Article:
5 ways motorists can reduce cycling collisions
It would be unfair to lay every single accident at the feet of motorists, but having handled a large number of claims for cyclists over time, we know there are some situations which crop up again and again.
Cyclists on the road can no longer be considered out of the ordinary. The number of cyclists in Bristol who cycle at least once a week increased from 5% in 2015 to 28% in 2021, according to Sustrans, reinforcing the need for us to account them in our driving habits.
It may seem counter-intuitive for personal injury lawyers to say that we would rather there were fewer cycling collisions, but we don’t actually want our clients or colleagues to get injured. So, we’ve come up with a few tips for motorists that will help minimise the chance of a collision.
By following the tips below, you’ll reduce the risk of a personal injury compensation claim being filed against you by an injured cyclist. Much more importantly though, you’ll be helping to reduce the number of cyclists injured, or more tragically, killed on the road each year.
5 top tips for avoiding cycling accidents
1. Be careful at junctions
When joining a roundabout or a main road, look before you pull out into the flow of vehicles. You may see what looks like a gap in the traffic, but it’s easy to miss fellow road users on pushbikes if you don’t specifically look out for them.
2. Look where you’re turning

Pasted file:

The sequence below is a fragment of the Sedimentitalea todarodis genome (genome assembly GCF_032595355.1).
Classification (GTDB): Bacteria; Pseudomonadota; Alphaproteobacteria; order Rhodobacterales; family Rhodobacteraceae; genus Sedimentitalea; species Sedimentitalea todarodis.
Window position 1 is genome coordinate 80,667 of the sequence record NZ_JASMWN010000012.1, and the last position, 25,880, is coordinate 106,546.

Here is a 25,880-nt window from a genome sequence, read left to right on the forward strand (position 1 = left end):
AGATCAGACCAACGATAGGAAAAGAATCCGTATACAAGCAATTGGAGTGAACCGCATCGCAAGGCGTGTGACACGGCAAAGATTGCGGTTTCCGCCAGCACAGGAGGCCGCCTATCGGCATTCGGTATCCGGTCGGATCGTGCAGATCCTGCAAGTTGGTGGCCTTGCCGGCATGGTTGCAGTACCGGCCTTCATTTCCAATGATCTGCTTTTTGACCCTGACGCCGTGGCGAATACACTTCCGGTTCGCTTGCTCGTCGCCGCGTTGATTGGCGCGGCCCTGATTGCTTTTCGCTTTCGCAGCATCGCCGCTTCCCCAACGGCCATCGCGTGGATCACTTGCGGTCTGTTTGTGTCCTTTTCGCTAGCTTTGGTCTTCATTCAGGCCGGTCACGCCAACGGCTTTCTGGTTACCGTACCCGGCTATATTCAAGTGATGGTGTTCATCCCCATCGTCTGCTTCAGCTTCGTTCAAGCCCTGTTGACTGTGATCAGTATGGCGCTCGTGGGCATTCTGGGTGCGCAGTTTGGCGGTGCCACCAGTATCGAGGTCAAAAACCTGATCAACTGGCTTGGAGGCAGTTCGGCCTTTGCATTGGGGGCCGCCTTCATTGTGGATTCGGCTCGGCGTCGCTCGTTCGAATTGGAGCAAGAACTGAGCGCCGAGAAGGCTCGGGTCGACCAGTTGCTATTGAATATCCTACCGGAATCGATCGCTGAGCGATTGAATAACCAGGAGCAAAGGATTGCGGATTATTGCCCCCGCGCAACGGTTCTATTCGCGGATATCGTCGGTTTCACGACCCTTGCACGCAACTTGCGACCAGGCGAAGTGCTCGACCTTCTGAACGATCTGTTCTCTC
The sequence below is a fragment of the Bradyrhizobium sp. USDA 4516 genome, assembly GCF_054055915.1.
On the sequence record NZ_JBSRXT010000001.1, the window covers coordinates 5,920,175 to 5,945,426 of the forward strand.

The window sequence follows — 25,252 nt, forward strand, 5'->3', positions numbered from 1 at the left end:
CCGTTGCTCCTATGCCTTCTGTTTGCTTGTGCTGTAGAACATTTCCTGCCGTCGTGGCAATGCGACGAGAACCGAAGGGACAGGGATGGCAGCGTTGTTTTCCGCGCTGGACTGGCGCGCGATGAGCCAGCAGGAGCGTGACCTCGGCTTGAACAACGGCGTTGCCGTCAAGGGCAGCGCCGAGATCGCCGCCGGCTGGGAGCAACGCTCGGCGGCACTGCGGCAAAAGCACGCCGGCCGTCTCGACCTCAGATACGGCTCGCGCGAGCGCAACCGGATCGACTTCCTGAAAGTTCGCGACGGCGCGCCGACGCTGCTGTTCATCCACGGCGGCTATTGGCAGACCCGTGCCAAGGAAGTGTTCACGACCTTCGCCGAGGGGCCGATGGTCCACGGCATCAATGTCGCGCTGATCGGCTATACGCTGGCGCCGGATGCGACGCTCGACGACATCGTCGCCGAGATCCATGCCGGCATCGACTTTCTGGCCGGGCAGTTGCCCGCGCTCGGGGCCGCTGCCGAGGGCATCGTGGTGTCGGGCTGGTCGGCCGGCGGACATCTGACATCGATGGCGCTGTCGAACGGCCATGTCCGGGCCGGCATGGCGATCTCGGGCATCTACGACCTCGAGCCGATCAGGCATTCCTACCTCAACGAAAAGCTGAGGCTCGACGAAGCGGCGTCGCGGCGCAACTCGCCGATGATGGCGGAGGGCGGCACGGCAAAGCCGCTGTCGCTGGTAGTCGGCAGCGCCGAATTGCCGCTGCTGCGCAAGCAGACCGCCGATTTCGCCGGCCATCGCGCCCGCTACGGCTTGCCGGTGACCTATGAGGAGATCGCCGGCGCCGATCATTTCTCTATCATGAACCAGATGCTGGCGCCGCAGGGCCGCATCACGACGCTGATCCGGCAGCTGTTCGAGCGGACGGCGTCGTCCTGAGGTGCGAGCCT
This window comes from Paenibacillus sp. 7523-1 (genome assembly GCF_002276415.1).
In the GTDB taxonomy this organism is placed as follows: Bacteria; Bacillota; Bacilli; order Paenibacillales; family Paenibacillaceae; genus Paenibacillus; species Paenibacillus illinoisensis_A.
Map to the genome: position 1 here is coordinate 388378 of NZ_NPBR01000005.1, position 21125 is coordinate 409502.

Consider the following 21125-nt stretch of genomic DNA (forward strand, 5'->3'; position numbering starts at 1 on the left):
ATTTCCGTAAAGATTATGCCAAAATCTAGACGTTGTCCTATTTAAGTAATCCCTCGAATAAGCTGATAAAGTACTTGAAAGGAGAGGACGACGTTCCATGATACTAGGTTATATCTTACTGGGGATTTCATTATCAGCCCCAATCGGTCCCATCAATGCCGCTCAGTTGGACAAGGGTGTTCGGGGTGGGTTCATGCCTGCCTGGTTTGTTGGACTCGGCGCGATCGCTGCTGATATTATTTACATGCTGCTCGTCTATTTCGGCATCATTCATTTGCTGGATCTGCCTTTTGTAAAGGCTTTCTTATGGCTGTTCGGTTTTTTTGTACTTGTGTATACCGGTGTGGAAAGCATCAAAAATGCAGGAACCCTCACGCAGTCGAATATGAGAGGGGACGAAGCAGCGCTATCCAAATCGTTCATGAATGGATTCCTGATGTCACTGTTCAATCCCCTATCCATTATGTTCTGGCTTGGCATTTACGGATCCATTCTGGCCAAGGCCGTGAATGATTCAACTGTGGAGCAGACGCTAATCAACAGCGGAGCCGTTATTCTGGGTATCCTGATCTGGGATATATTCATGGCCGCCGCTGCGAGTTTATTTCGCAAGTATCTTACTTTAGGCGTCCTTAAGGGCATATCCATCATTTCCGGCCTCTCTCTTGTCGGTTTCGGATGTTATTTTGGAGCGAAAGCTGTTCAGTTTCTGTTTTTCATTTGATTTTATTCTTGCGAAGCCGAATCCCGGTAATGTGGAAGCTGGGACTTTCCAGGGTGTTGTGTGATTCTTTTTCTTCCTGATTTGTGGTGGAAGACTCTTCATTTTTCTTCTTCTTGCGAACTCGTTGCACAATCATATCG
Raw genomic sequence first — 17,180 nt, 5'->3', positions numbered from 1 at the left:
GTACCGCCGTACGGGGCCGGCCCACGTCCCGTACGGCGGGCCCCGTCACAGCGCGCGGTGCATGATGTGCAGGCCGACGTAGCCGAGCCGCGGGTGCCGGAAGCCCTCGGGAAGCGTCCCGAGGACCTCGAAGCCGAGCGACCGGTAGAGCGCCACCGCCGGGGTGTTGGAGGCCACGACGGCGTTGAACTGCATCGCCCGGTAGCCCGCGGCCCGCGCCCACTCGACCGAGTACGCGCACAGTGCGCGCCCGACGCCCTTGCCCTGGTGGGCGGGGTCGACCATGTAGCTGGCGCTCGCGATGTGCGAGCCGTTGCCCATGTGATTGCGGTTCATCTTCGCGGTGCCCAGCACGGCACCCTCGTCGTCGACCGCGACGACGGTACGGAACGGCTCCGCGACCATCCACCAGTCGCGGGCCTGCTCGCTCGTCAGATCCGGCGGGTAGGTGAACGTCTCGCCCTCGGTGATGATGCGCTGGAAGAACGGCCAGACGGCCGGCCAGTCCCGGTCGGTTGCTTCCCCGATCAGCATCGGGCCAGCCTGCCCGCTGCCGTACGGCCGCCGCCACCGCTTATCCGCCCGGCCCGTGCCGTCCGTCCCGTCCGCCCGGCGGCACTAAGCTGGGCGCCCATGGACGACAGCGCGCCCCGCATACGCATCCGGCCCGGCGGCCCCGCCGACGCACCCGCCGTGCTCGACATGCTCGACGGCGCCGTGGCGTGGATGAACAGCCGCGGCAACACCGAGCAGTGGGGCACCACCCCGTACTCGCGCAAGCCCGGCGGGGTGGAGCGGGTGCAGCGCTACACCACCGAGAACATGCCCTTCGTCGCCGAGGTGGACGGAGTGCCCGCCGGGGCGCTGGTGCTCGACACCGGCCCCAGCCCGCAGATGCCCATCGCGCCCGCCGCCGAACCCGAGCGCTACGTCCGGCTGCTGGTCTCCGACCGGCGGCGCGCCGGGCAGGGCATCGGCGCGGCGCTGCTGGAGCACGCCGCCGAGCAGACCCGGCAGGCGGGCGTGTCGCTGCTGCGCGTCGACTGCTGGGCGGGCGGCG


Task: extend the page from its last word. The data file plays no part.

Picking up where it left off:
If you’re turning onto a side road, be careful that you’re not turning into a cyclist’s path, as this could force them to collide with you or swerve into oncoming traffic. Remember that vehicles stationed behind you may impede your view of bikes.
3. Control your speed
“He came out of nowhere” is a common argument from motorists. However, if anyone is travelling too fast, more often than not it will be the driver – their vehicle has an engine after all! Remember that the speed limit is a maximum not a minimum and it may be more appropriate to travel at a slower speed, particularly when visibility is limited or when approaching corners and crossroads.
4. Consider your braking distance
It’s always a good idea to give yourself enough braking distance when driving, but particularly around cyclists. For example, random obstacles such as potholes and bumps can force a cyclist to swerve or brake sharply, which is likely to cause a collision if you’re following them too closely. Even though you may not always be held accountable for this, injury to a fellow road user can be avoided.
5. Mind the door
A pet hate of many cyclists is getting ‘doored’ when a driver or passenger opens a door, causing them to slam into it or swerve abruptly and crash. Be aware of this when someone gets out of the car, especially if your passenger is not a qualified driver, as they may be less aware of vulnerable cyclists.
These tips are by no means exhaustive, and you can find further information in the Highway Code. Changes to the Highway Code were introduced in early 2022 to create a hierarchy of road users to give more priority and protection to cyclists and other vulnerable road users. This hierarchy is to ensure that those who can do the greatest harm have the greatest responsibility to reduce the danger or threat they may pose to others.